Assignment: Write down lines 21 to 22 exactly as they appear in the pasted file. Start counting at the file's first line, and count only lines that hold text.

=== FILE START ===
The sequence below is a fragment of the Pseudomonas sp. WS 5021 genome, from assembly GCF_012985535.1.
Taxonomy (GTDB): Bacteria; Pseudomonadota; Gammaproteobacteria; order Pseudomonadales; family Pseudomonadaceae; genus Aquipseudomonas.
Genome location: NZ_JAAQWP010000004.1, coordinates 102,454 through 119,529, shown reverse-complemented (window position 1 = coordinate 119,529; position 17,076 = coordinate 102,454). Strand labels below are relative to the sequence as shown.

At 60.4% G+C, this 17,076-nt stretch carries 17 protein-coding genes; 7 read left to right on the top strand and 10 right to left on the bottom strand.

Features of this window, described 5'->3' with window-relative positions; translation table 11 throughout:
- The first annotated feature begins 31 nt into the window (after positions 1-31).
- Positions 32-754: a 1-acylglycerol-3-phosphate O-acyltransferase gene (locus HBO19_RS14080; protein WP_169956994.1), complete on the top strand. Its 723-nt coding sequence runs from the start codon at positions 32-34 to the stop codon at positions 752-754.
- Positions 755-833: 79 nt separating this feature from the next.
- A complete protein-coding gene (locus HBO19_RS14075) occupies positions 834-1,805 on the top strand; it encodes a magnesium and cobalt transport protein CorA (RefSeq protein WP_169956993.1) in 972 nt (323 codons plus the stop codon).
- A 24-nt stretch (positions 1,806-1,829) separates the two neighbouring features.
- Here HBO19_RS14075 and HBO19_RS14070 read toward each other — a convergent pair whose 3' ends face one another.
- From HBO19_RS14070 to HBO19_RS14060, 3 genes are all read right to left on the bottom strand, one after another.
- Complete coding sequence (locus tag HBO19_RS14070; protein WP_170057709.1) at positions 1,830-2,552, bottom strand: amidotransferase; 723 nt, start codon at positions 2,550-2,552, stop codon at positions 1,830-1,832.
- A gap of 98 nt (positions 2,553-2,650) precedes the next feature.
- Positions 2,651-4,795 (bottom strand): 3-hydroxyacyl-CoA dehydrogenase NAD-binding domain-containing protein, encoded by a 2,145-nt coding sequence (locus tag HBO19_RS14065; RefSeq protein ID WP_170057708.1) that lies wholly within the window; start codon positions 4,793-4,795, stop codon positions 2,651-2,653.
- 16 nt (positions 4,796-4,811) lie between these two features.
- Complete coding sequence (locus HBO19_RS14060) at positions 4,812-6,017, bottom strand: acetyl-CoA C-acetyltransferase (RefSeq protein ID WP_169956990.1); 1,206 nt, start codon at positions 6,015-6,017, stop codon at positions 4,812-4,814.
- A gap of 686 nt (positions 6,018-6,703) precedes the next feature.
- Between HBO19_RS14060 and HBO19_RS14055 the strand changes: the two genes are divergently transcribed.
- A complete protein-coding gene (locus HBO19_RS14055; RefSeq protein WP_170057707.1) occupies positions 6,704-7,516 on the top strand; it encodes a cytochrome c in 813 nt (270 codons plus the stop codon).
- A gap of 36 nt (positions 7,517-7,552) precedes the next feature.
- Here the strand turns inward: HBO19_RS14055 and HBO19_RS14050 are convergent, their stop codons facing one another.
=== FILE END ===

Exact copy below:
- A gap of 36 nt (positions 7,517-7,552) precedes the next feature.
- Here the strand turns inward: HBO19_RS14055 and HBO19_RS14050 are convergent, their stop codons facing one another.